Four years later, he claimed the Golden Boot in Korea/Japan in 2002 as Brazil beat Germany in the final. In 2006, he became one of three players to score in three World Cup finals. In the end, Ronaldo scored 15 goals in 19 World Cup finals.
5. Ferenc Puskas
“Look at that little fat chap. We’ll murder this lot.”
England weren’t the only team who underestimated Ferenc Puskas and certainly not unique in being ruthlessly exposed by an outstanding footballer.
Like Sandor Koscis, he was prolific in Hungary’s revolutionary side, scoring 83 goals in 84 matches. Stocky, weight was no issue for the ‘Galloping Major’.
His physique belied his deft touch and superb balance while his left foot contained a shot so powerful that the ball was frequently past goalkeepers before they moved.
The 1954 World Cup was supposed to be his crowning glory but injury neutered his impact in the final and West Germany beat the much-fancied Hungary.
Four years later, the Hungarian Revolution saw him defect with Puskas’ best performance yet to come.
31-years-old, he joined Real Madrid, already all-conquering.
With Alfredo di Stefano, Puskas formed a fearsome partnership and Los Meringues became invincible. Their finest hour came in the European Cup final against Eintracht Frankfurt.
Di Stefano grabbed a hat-trick and Puskas four as Real ran riot in what remains the biggest win in a Champions Cup or League final. It remains one of the finest exhibitions of football ever given.
4. Diego Maradona
Love him or loathe him, Diego Maradona remains one of the most skilful footballers ever.
The Argentinean, famed and abhorred for ‘The Hand of God’, proved minutes later why he is universally admired. His absurd dance through the England team remains an iconic World Cup goal and arguably the greatest ever scored.
He was inspirational, dragging Napoli to their first-ever scudetto as well as being the only reason Argentina reached the 1990 World Cup final.
Maradona possessed toes which twinkled. A low centre of gravity combined with a stocky build made him impossible to knock off the ball. With thighs like tree trunks, he was deceptively quick over short distances.
Inevitably, his drug problems took their toll as he tried to reach the heights he previously scaled. A failed drugs test at USA ’94 ended his international career.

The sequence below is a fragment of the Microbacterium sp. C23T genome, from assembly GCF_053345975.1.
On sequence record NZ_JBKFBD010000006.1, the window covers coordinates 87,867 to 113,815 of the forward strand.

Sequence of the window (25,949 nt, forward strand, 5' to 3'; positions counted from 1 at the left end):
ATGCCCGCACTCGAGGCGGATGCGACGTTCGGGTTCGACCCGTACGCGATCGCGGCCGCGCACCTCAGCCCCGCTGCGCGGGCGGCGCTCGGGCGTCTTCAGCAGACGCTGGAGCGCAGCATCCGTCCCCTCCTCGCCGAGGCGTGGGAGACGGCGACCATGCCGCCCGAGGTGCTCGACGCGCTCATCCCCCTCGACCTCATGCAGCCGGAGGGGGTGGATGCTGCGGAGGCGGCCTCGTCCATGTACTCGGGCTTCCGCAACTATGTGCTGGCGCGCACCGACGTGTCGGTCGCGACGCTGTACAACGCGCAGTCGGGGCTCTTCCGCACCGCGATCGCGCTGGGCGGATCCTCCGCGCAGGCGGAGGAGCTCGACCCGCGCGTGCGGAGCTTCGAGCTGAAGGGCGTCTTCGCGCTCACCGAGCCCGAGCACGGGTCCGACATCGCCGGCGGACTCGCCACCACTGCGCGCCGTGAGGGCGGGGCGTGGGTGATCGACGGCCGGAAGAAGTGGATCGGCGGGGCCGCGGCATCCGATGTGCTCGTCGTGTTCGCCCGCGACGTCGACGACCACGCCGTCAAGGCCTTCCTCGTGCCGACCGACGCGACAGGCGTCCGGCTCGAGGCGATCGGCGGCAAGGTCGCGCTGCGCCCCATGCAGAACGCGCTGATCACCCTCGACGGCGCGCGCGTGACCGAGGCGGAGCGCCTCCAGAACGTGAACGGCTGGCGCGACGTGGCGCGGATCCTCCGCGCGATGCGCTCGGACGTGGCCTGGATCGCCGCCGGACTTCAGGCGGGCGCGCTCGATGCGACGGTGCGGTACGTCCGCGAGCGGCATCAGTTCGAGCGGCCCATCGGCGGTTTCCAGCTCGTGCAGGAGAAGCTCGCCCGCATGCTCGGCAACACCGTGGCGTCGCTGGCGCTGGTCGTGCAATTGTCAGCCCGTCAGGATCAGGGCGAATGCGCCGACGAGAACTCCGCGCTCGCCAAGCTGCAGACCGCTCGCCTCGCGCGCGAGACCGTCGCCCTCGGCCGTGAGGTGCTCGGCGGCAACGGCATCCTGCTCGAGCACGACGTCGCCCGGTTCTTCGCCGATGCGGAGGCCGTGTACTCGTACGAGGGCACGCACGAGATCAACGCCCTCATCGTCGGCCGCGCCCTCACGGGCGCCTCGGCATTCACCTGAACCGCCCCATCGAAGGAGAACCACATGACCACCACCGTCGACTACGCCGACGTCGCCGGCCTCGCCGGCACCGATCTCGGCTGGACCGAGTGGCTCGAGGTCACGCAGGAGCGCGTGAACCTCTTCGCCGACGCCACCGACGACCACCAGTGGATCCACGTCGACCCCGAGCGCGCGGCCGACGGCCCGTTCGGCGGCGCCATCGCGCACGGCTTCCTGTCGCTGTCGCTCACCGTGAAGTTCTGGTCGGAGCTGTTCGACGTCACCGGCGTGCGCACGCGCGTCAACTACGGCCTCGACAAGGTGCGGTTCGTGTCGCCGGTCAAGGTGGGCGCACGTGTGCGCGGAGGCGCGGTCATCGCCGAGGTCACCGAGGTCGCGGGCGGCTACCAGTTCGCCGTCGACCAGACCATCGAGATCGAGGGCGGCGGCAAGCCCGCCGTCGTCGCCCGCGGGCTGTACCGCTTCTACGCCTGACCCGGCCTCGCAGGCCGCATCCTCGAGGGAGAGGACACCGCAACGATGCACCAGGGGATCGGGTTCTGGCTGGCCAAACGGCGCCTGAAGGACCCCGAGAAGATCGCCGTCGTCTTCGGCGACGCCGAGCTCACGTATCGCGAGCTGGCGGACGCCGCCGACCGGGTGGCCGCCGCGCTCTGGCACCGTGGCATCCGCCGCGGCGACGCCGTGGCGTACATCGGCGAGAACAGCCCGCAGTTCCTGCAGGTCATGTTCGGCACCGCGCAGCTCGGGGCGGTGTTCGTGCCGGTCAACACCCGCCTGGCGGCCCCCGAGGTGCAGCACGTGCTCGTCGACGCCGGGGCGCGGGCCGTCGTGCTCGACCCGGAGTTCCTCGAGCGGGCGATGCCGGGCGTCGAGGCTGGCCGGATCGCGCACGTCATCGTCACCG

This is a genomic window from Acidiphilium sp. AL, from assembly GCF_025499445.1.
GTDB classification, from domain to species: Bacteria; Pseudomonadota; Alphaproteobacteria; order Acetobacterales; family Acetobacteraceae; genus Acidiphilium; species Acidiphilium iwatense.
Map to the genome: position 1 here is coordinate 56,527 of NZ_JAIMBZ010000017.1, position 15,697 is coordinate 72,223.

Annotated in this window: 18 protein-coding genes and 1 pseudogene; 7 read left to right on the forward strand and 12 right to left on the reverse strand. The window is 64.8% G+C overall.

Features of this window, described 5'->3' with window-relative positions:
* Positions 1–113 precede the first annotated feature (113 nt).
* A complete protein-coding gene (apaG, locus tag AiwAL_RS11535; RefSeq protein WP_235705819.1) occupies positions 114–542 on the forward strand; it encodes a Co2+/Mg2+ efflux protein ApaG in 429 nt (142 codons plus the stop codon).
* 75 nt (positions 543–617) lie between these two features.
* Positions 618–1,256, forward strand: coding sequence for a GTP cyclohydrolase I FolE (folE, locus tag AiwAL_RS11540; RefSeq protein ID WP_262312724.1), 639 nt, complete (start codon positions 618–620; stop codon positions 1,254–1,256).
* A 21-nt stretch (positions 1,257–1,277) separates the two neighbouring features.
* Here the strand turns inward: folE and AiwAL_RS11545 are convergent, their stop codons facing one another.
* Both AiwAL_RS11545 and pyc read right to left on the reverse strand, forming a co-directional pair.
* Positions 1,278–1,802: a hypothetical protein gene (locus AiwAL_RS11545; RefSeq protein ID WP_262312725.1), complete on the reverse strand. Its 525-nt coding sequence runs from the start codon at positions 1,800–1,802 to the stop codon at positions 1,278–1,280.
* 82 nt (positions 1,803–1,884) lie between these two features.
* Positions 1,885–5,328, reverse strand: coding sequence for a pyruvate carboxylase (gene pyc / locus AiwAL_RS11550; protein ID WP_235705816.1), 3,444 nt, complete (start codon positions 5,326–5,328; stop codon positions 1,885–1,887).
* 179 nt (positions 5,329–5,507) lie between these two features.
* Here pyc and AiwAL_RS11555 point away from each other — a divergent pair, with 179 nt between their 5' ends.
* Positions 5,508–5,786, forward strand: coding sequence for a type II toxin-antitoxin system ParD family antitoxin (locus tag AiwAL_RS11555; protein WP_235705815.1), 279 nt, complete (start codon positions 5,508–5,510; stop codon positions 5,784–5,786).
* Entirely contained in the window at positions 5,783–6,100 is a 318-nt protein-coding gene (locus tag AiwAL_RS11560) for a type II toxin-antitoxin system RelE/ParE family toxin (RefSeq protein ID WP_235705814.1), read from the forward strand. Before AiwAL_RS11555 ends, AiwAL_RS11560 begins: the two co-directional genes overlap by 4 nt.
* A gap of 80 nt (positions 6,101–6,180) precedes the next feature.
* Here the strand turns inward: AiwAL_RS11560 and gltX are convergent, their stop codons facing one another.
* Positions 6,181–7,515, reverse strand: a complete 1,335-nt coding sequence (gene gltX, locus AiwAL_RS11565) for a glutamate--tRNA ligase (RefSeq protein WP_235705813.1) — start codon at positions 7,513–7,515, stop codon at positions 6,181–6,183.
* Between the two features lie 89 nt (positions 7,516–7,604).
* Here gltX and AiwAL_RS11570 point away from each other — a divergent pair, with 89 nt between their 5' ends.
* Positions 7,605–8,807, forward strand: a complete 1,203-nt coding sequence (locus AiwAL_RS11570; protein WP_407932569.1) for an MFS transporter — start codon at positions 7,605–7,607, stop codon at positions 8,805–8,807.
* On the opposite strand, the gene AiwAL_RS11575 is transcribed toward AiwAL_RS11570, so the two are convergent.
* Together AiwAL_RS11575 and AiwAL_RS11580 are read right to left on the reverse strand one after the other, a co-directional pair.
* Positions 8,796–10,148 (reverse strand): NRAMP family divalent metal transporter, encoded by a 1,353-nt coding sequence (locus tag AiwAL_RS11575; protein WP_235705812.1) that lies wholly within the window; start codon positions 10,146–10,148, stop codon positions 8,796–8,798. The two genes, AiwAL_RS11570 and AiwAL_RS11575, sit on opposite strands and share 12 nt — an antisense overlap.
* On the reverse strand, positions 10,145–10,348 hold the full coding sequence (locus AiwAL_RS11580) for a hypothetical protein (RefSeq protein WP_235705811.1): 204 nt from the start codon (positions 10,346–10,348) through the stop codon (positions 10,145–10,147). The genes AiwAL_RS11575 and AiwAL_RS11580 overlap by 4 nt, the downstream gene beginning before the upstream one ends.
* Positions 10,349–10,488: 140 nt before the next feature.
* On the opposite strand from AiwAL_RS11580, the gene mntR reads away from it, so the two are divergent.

As much as the England game is an iconic moment, so too is his drug-fuelled celebration against Greece.
Wembley Stadium, 1980
Phil Neal & Diego Maradona
(Photo: Mark Leech/Offside/Getty Images) pic.twitter.com/U4ritIIcF7
— Football Past (@thecentretunnel) September 28, 2019
The bulging eyes created an indelible image but nothing can detract from Diego Maradona at the peak of his powers. A player who always found new ways to make you sit up and take notice.
3. Lionel Messi
Many consider Messi the most gifted footballer ever. Certainly few in the game’s history can match his mesmerising dribbling skills. Former Arsenal boss Arsene Wenger compared him to a Playstation character such was his close control of the ball.
Quite simply, he is a player every fan would pay to watch. And when Messi plays, we all tune in.
A one-club man, Messi has – to date – 603 goals in 690 first-team appearances for Barcelona.
In each of the last ten full seasons, he has scored at least 40 goals in all competitions. In 2011-12, he produced an astonishing 73 goals in 50 club appearances. Inexplicably, that season saw Barcelona land just the Copa del Rey.
Like his nemesis Cristiano Ronaldo, he continually rewrites his own record books. Still playing, there is little prospect of him failing to claim a few more!
2. Johan Cruyff
If there was an award for the most influential footballer, Johan Cruyff would win hands down. The embodiment of Total Football on the pitch, his disciples – Pep Guardiola included – continue his interpretation of how football should be played from the touchlines.
From Ajax to Feyenoord via Barcelona and Washington, Cruyff lit up football pitches. His nonchalance in possession masked a fierce footballing brain, calculating permutations for passes or shots, far in advance of the play he was about to make.
“Football is a sport that you play with your brain. You have to be in the right place at the right moment, not too early, not too late.”
Cruyff’s brain was a footballing supercomputer which knew 42 was the answer to The Ultimate Question of Life, the Universe, and Everything long before Deep Thought.
His ball control was astonishing but not in the same mesmerising way it appears glued to Lionel Messi’s foot. For Cruyff, it was a tool to be valued and used efficiently; to score a goal by the simplest route. And simple was not always the most straightforward.
He could bend passes and shots from all angles, leave defenders for dead with a shift of his hips or slip of his shoulder. Most famously against Sweden in the 1974 World Cup finals, he introduced the world to the ‘Cruyff Turn’.
Innovatively for a player, he used tactics on the pitch, thinking as if we stood in front of a blackboard.
Everything came to him instinctively and he used the tools of his trade with supreme elegance.
Simply the best. Strong with the touch of an angel. Powerful in the air yet only 5’8 tall. Over 1,000 club goals; 77 in 92 for Brazil. One of a kind and never bettered.
And in our opinion, the pick of the best 50 footballers of all-time.